Saturday, January 15, 2011

Book Review: Slave by John MacArthur

In his new book, Slave, John MacArthur seeks to expose a truth from the Bible that can escape most English speaking readers. At the time when the Bible was being translated into English, MacArthur (and others that he cites in his book) maintains that because of western European sensibilities, the Hebrew and Greek words that should have been translated as “slave” were translated as “servant” instead. This simple change, says MacArthur, has led to a lessening of our understanding of just what it means to belong to Christ. The theme of MacArthur’s book is that “God has expressed the riches of our salvation using the symbolism of slavery.” In contrast, MacArthur maintains that we in the contemporary evangelical church, by adopting a terminology that emphasizes a personal Savior rather than Christ as Master, Lord and King, have reduced our understanding of just how wonderful and blessed it is to be a child of God and to hold our citizenship in heaven. Throughout the book we travel through all of the nuances of what it meant to be a slave during the times when the Bible was written – a good master vs. a harsh master, manumission of slaves, adoption and citizenship. This is a book that can challenge your thinking about what it means to be a Christian – a challenge that can change your walk with Christ.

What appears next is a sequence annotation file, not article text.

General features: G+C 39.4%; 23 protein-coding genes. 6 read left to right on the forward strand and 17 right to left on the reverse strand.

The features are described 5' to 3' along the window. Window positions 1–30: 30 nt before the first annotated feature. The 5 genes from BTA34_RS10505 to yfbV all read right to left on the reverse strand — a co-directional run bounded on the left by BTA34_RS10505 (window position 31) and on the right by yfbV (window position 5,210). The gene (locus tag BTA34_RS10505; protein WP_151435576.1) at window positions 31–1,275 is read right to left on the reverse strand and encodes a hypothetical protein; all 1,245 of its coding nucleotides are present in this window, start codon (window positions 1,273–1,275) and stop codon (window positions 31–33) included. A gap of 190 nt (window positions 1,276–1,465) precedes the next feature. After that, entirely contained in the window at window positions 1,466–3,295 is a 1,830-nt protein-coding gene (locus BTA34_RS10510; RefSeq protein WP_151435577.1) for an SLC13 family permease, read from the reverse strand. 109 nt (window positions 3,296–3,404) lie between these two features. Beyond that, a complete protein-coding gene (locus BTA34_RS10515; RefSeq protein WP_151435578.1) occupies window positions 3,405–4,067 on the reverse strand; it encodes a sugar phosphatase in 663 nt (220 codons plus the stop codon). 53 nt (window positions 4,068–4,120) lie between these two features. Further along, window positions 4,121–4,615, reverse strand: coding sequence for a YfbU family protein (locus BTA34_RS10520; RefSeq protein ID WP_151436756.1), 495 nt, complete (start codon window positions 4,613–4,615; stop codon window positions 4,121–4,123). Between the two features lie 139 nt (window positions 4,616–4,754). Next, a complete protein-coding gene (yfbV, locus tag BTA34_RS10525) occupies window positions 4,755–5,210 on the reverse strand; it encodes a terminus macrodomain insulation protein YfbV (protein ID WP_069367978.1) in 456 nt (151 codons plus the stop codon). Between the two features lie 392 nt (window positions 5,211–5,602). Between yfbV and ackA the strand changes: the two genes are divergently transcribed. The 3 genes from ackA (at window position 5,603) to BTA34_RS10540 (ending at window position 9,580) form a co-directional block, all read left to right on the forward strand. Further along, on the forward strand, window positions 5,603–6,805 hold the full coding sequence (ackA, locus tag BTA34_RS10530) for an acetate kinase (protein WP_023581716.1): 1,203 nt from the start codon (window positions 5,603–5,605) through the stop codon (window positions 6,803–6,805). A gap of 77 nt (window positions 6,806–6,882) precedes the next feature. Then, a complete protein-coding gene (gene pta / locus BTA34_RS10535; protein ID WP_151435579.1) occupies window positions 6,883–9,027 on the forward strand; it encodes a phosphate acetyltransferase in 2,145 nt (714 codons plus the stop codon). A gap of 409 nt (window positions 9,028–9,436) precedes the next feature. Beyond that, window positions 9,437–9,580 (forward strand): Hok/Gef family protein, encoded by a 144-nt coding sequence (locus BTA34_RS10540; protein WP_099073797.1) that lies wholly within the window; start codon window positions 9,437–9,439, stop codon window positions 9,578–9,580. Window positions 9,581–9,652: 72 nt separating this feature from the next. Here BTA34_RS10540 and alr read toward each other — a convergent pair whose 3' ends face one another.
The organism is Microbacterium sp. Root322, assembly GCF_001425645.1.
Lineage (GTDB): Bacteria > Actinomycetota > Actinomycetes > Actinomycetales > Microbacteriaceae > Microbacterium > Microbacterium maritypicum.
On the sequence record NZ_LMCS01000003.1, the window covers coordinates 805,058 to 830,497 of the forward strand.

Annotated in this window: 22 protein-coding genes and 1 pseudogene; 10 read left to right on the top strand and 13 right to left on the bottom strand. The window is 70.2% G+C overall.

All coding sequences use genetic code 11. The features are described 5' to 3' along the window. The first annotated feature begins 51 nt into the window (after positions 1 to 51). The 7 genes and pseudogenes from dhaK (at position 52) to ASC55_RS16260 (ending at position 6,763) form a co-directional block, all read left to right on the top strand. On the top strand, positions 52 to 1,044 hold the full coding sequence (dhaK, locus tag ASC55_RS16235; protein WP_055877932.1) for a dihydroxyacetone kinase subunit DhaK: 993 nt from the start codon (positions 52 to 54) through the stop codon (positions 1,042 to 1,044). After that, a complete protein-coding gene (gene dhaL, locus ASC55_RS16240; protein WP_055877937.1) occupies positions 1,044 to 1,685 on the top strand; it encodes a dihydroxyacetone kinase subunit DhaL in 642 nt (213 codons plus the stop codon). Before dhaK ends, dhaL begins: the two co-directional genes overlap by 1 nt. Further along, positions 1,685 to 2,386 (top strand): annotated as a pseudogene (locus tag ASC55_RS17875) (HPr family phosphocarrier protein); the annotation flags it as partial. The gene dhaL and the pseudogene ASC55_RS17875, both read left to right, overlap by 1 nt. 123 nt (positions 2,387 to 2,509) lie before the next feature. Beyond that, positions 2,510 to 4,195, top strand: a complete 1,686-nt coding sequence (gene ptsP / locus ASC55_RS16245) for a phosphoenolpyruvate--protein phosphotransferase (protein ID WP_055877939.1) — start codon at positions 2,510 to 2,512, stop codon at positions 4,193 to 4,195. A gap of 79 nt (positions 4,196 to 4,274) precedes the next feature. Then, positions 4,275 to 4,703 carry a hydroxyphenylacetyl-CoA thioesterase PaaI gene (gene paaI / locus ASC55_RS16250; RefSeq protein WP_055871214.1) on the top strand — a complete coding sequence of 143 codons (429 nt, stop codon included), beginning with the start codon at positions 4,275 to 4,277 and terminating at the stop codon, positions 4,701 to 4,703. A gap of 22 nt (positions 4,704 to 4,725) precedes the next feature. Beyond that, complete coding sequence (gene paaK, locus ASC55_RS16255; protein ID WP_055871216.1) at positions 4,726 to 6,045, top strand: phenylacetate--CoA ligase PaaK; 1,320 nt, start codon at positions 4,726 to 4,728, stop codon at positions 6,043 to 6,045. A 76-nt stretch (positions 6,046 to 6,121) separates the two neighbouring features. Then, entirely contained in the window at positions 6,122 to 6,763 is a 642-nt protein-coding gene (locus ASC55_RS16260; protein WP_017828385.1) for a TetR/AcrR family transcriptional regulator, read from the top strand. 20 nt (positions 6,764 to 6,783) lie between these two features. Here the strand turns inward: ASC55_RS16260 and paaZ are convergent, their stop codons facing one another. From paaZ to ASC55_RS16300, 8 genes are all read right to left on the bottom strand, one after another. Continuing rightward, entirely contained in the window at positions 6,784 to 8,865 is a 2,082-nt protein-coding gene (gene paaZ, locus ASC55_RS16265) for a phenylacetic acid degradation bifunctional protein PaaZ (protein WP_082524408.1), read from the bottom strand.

Disclosure of Material Connection: I received this book free from the publisher through the BookSneeze.com book review bloggers program. I was not required to write a positive review. The opinions I have expressed are my own. I am disclosing this in accordance with the Federal Trade Commission’s 16 CFR, Part 255.


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